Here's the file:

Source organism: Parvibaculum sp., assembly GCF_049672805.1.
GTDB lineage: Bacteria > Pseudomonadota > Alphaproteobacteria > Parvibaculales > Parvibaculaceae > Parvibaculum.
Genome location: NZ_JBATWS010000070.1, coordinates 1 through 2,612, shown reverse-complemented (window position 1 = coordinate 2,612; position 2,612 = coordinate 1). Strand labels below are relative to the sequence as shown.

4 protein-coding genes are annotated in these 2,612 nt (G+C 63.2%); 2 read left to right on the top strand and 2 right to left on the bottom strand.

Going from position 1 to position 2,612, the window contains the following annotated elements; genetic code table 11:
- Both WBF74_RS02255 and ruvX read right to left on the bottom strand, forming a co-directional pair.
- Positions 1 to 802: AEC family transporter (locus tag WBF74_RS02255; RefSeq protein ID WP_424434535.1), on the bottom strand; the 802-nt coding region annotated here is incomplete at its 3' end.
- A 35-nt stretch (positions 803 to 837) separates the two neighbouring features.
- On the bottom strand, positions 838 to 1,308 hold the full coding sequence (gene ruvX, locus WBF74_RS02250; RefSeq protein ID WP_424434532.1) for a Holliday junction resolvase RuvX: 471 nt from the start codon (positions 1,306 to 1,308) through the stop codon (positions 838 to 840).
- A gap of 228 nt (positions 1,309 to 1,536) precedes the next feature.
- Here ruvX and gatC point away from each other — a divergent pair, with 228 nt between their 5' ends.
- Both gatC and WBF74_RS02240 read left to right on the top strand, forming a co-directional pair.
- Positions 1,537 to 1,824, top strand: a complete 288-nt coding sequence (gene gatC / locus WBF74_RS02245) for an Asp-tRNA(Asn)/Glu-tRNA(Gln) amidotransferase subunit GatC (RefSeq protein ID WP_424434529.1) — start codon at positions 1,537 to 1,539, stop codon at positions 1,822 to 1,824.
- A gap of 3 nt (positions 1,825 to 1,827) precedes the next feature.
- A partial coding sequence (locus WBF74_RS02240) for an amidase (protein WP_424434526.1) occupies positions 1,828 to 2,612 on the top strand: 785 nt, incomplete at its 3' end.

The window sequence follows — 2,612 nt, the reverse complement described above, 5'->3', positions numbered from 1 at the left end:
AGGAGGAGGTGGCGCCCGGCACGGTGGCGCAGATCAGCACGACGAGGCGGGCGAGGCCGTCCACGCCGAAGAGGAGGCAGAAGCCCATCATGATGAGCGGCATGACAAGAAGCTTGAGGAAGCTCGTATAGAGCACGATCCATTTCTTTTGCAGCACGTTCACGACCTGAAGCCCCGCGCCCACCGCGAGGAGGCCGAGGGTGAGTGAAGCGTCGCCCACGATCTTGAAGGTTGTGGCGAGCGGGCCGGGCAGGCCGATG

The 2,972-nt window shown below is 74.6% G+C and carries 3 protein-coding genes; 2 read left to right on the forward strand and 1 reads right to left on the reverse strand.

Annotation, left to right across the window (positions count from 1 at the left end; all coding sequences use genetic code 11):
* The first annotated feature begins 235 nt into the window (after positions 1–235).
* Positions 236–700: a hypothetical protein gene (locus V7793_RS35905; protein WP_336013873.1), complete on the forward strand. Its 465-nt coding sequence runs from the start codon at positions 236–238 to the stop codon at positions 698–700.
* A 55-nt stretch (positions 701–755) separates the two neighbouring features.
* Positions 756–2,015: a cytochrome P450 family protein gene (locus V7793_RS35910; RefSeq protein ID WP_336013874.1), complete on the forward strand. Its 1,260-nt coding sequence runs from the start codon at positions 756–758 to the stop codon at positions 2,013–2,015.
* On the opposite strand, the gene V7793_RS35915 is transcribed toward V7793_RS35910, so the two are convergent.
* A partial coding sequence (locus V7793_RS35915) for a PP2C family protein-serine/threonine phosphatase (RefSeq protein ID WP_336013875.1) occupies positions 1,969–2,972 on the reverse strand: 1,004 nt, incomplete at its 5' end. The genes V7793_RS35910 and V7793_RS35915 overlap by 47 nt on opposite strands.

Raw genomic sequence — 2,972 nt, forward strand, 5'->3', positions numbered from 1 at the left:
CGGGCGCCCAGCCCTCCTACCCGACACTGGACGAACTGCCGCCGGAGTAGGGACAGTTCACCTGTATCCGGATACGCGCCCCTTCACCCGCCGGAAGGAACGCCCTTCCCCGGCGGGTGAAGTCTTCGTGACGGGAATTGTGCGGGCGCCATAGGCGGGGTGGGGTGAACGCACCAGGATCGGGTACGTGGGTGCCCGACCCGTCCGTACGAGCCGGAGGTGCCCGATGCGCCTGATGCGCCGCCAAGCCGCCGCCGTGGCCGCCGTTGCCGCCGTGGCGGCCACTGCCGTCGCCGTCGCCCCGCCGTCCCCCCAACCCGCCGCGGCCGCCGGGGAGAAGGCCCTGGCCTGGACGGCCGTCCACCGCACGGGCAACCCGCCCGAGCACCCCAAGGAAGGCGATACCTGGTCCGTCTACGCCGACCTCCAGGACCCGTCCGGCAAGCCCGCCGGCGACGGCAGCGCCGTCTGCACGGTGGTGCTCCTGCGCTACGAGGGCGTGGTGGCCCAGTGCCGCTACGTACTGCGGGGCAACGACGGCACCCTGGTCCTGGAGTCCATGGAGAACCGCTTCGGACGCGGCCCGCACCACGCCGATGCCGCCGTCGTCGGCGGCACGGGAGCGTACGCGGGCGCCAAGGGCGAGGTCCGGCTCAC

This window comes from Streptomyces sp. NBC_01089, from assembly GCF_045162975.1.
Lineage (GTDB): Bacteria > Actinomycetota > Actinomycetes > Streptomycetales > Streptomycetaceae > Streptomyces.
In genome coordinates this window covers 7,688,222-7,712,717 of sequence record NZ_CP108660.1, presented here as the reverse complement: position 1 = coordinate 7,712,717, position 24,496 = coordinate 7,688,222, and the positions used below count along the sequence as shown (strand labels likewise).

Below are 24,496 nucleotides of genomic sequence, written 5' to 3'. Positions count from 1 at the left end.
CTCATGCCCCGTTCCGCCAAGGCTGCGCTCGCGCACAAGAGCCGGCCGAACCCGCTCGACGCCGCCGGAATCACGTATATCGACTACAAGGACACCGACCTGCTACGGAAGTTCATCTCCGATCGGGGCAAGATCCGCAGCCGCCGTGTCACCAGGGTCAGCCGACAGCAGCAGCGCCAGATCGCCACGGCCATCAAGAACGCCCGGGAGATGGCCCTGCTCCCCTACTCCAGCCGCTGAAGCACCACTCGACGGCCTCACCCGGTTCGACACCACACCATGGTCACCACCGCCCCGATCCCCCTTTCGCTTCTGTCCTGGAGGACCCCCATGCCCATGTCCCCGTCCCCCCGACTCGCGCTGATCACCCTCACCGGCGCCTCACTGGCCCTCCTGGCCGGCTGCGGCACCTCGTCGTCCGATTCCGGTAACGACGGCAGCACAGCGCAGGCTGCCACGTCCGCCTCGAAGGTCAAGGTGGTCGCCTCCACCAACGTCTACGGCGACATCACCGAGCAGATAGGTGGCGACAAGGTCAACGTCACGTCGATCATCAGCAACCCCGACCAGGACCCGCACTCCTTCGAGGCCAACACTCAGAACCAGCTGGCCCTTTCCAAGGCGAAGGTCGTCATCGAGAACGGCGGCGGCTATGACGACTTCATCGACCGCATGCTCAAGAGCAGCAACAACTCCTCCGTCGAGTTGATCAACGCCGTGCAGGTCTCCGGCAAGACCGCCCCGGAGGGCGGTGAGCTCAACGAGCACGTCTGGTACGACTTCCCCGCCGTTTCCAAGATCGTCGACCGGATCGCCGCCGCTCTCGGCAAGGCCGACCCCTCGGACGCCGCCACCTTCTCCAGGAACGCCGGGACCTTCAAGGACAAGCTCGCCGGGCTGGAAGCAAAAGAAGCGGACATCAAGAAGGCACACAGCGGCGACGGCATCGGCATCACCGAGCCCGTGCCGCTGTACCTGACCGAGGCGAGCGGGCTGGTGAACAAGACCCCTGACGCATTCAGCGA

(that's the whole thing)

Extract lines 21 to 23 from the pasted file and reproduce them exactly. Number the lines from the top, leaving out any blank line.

* Positions 236–700: a hypothetical protein gene (locus V7793_RS35905; protein WP_336013873.1), complete on the forward strand. Its 465-nt coding sequence runs from the start codon at positions 236–238 to the stop codon at positions 698–700.
* A 55-nt stretch (positions 701–755) separates the two neighbouring features.
* Positions 756–2,015: a cytochrome P450 family protein gene (locus V7793_RS35910; RefSeq protein ID WP_336013874.1), complete on the forward strand. Its 1,260-nt coding sequence runs from the start codon at positions 756–758 to the stop codon at positions 2,013–2,015.